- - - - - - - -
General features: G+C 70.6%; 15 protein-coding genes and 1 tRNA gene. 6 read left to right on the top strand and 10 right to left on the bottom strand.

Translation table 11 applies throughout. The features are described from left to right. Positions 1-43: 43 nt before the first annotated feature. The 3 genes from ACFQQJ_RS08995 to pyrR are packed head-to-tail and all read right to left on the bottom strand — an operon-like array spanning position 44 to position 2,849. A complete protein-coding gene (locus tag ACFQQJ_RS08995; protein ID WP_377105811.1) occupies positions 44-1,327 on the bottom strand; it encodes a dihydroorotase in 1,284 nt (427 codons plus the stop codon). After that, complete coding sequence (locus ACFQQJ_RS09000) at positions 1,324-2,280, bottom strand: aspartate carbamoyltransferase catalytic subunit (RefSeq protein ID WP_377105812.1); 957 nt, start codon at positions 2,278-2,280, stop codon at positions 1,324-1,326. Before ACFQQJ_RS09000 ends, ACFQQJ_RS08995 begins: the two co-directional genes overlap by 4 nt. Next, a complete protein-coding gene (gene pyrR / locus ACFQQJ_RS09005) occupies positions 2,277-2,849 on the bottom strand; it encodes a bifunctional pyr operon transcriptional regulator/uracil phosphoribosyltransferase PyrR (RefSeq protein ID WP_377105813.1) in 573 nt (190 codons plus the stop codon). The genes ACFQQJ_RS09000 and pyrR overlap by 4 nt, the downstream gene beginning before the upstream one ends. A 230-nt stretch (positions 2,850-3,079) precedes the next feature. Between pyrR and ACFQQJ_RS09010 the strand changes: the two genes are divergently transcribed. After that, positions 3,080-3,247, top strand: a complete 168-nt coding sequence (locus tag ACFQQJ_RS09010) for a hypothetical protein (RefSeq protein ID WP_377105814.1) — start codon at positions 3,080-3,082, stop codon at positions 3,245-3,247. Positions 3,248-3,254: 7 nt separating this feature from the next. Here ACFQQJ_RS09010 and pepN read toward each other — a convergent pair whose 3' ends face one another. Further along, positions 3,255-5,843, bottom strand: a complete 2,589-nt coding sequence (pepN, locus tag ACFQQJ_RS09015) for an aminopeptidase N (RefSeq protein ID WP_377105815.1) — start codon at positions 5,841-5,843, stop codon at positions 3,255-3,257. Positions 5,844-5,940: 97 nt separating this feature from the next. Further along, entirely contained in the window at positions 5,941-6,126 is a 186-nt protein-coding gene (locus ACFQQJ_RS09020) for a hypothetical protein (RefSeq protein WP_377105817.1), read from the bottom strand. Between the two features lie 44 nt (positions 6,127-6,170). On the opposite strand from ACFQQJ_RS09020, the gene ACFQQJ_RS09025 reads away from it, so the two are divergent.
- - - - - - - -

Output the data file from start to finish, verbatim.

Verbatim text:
General features: G+C 70.6%; 15 protein-coding genes and 1 tRNA gene. 6 read left to right on the top strand and 10 right to left on the bottom strand.

Translation table 11 applies throughout. The features are described from left to right. Positions 1-43: 43 nt before the first annotated feature. The 3 genes from ACFQQJ_RS08995 to pyrR are packed head-to-tail and all read right to left on the bottom strand — an operon-like array spanning position 44 to position 2,849. A complete protein-coding gene (locus tag ACFQQJ_RS08995; protein ID WP_377105811.1) occupies positions 44-1,327 on the bottom strand; it encodes a dihydroorotase in 1,284 nt (427 codons plus the stop codon). After that, complete coding sequence (locus ACFQQJ_RS09000) at positions 1,324-2,280, bottom strand: aspartate carbamoyltransferase catalytic subunit (RefSeq protein ID WP_377105812.1); 957 nt, start codon at positions 2,278-2,280, stop codon at positions 1,324-1,326. Before ACFQQJ_RS09000 ends, ACFQQJ_RS08995 begins: the two co-directional genes overlap by 4 nt. Next, a complete protein-coding gene (gene pyrR / locus ACFQQJ_RS09005) occupies positions 2,277-2,849 on the bottom strand; it encodes a bifunctional pyr operon transcriptional regulator/uracil phosphoribosyltransferase PyrR (RefSeq protein ID WP_377105813.1) in 573 nt (190 codons plus the stop codon). The genes ACFQQJ_RS09000 and pyrR overlap by 4 nt, the downstream gene beginning before the upstream one ends. A 230-nt stretch (positions 2,850-3,079) precedes the next feature. Between pyrR and ACFQQJ_RS09010 the strand changes: the two genes are divergently transcribed. After that, positions 3,080-3,247, top strand: a complete 168-nt coding sequence (locus tag ACFQQJ_RS09010) for a hypothetical protein (RefSeq protein ID WP_377105814.1) — start codon at positions 3,080-3,082, stop codon at positions 3,245-3,247. Positions 3,248-3,254: 7 nt separating this feature from the next. Here ACFQQJ_RS09010 and pepN read toward each other — a convergent pair whose 3' ends face one another. Further along, positions 3,255-5,843, bottom strand: a complete 2,589-nt coding sequence (pepN, locus tag ACFQQJ_RS09015) for an aminopeptidase N (RefSeq protein ID WP_377105815.1) — start codon at positions 5,841-5,843, stop codon at positions 3,255-3,257. Positions 5,844-5,940: 97 nt separating this feature from the next. Further along, entirely contained in the window at positions 5,941-6,126 is a 186-nt protein-coding gene (locus ACFQQJ_RS09020) for a hypothetical protein (RefSeq protein WP_377105817.1), read from the bottom strand. Between the two features lie 44 nt (positions 6,127-6,170). On the opposite strand from ACFQQJ_RS09020, the gene ACFQQJ_RS09025 reads away from it, so the two are divergent.